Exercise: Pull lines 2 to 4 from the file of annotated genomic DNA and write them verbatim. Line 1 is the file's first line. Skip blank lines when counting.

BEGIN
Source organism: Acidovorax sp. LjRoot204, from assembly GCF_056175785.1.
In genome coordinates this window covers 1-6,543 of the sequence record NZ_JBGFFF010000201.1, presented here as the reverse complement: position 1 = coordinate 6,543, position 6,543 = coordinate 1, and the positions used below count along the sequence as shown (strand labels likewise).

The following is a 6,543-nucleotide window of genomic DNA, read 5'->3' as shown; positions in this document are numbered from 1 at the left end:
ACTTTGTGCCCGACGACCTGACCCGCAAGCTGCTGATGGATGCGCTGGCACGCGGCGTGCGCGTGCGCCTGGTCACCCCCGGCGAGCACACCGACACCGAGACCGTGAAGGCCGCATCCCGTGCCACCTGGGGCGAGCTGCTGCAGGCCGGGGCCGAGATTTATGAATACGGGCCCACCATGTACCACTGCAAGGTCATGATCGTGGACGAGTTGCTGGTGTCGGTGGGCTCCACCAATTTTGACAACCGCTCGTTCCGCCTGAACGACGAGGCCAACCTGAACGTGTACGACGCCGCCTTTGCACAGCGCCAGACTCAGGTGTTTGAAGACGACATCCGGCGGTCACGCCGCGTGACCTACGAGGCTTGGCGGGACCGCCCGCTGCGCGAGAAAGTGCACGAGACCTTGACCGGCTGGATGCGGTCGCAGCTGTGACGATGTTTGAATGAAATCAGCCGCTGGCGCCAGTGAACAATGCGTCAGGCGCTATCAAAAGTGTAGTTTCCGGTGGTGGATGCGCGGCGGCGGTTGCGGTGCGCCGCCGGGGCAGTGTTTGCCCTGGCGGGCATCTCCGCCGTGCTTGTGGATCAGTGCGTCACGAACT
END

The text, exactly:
In genome coordinates this window covers 1-6,543 of the sequence record NZ_JBGFFF010000201.1, presented here as the reverse complement: position 1 = coordinate 6,543, position 6,543 = coordinate 1, and the positions used below count along the sequence as shown (strand labels likewise).

The following is a 6,543-nucleotide window of genomic DNA, read 5'->3' as shown; positions in this document are numbered from 1 at the left end:
ACTTTGTGCCCGACGACCTGACCCGCAAGCTGCTGATGGATGCGCTGGCACGCGGCGTGCGCGTGCGCCTGGTCACCCCCGGCGAGCACACCGACACCGAGACCGTGAAGGCCGCATCCCGTGCCACCTGGGGCGAGCTGCTGCAGGCCGGGGCCGAGATTTATGAATACGGGCCCACCATGTACCACTGCAAGGTCATGATCGTGGACGAGTTGCTGGTGTCGGTGGGCTCCACCAATTTTGACAACCGCTCGTTCCGCCTGAACGACGAGGCCAACCTGAACGTGTACGACGCCGCCTTTGCACAGCGCCAGACTCAGGTGTTTGAAGACGACATCCGGCGGTCACGCCGCGTGACCTACGAGGCTTGGCGGGACCGCCCGCTGCGCGAGAAAGTGCACGAGACCTTGACCGGCTGGATGCGGTCGCAGCTGTGACGATGTTTGAATGAAATCAGCCGCTGGCGCCAGTGAACAATGCGTCAGGCGCTATCAAAAGTGTAGTTTCCGGTGGTGGATGCGCGGCGGCGGTTGCGGTGCGCCGCCGGGGCAGTGTTTGCCCTGGCGGGCATCTCCGCCGTGCTTGTGGATCAGTGCGTCACGAACT